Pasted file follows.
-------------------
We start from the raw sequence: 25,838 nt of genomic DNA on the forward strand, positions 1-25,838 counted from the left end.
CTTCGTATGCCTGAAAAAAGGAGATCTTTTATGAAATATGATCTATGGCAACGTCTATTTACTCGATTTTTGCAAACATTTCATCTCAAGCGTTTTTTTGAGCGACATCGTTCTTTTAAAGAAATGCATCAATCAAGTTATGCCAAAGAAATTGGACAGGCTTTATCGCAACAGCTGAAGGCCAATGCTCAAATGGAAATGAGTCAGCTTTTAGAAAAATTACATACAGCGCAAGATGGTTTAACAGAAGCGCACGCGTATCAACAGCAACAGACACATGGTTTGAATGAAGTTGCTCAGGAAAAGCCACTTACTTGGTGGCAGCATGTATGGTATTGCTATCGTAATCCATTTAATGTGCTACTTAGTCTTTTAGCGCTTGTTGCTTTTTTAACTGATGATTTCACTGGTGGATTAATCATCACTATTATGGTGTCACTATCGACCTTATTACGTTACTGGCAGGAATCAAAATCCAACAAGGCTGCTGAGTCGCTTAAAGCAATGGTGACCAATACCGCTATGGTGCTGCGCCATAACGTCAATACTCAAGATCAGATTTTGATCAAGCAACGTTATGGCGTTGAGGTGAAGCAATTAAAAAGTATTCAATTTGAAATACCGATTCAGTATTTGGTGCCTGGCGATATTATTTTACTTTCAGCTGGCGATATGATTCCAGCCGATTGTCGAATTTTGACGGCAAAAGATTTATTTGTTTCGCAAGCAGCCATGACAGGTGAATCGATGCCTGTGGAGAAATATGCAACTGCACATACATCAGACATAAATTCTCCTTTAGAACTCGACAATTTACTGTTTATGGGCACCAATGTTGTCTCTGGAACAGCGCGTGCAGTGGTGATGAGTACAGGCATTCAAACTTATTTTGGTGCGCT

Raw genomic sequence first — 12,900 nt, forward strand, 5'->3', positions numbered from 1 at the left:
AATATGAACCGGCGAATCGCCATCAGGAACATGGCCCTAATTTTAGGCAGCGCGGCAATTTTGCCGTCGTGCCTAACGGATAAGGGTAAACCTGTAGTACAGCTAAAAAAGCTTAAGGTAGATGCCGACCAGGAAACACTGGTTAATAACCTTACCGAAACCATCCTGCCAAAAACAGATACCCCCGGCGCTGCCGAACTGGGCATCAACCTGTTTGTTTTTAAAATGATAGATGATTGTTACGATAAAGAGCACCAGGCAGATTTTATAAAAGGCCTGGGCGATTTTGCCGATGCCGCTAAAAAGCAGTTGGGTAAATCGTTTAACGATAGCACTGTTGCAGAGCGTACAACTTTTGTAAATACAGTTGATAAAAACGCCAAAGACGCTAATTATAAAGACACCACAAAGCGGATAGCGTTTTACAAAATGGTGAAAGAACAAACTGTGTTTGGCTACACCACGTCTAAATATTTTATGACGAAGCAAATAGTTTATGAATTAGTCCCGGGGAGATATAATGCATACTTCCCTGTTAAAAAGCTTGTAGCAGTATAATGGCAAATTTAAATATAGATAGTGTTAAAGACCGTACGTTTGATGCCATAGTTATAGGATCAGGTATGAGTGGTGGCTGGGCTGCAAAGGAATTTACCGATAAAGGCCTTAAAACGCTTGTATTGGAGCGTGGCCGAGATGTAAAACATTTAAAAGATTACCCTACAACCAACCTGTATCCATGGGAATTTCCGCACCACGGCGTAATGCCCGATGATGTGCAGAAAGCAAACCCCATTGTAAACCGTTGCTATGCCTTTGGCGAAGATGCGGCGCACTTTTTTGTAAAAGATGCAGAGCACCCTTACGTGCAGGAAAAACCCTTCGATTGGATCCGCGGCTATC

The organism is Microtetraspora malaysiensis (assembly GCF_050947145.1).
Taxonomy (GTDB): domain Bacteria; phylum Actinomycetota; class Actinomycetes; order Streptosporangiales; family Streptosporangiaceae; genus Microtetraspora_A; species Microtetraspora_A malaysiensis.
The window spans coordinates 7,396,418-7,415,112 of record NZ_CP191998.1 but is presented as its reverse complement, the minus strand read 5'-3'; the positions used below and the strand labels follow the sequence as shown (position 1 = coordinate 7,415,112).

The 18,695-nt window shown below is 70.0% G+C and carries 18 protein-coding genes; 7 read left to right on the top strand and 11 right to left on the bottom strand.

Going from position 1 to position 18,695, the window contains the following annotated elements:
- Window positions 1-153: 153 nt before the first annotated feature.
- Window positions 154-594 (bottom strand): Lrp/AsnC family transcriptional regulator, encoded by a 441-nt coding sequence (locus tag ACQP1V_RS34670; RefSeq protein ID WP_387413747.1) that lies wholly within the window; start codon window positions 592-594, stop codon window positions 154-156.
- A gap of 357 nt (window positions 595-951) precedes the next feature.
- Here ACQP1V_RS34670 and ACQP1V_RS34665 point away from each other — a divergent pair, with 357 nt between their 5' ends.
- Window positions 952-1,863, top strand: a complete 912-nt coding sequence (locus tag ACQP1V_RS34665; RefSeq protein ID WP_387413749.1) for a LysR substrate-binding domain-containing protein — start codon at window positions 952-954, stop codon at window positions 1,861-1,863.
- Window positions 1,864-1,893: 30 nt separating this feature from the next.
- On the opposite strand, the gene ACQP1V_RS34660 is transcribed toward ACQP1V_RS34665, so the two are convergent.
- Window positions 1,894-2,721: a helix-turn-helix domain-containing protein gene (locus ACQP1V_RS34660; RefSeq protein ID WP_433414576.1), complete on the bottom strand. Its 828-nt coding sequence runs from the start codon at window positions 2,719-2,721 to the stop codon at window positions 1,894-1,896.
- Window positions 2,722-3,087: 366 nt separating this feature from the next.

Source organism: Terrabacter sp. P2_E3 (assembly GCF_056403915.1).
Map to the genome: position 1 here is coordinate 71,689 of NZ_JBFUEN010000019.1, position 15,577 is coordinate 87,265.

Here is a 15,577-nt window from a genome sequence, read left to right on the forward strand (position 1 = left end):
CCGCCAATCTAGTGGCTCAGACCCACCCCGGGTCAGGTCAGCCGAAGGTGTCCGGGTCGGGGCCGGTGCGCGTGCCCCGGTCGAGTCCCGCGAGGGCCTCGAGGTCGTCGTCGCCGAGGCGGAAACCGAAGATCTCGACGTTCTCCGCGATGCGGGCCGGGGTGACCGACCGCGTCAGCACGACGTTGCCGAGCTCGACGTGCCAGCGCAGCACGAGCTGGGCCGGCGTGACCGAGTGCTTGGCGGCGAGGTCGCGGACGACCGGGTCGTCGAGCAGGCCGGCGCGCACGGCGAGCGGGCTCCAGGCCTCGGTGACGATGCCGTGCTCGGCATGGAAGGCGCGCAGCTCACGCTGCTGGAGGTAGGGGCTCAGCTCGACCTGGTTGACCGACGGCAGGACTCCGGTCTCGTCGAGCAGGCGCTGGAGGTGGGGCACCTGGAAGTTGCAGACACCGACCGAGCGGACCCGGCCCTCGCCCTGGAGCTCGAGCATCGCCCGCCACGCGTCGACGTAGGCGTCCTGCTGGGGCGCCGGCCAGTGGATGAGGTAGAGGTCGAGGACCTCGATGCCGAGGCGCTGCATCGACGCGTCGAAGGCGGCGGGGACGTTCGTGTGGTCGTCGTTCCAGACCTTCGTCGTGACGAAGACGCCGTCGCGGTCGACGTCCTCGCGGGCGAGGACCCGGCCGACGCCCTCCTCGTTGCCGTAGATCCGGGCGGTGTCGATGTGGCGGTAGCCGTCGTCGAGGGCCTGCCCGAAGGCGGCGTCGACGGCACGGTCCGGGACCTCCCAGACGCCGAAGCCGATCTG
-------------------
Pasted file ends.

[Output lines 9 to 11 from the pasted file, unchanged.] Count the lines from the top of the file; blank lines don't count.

Going from position 1 to position 18,695, the window contains the following annotated elements:
- Window positions 1-153: 153 nt before the first annotated feature.
- Window positions 154-594 (bottom strand): Lrp/AsnC family transcriptional regulator, encoded by a 441-nt coding sequence (locus tag ACQP1V_RS34670; RefSeq protein ID WP_387413747.1) that lies wholly within the window; start codon window positions 592-594, stop codon window positions 154-156.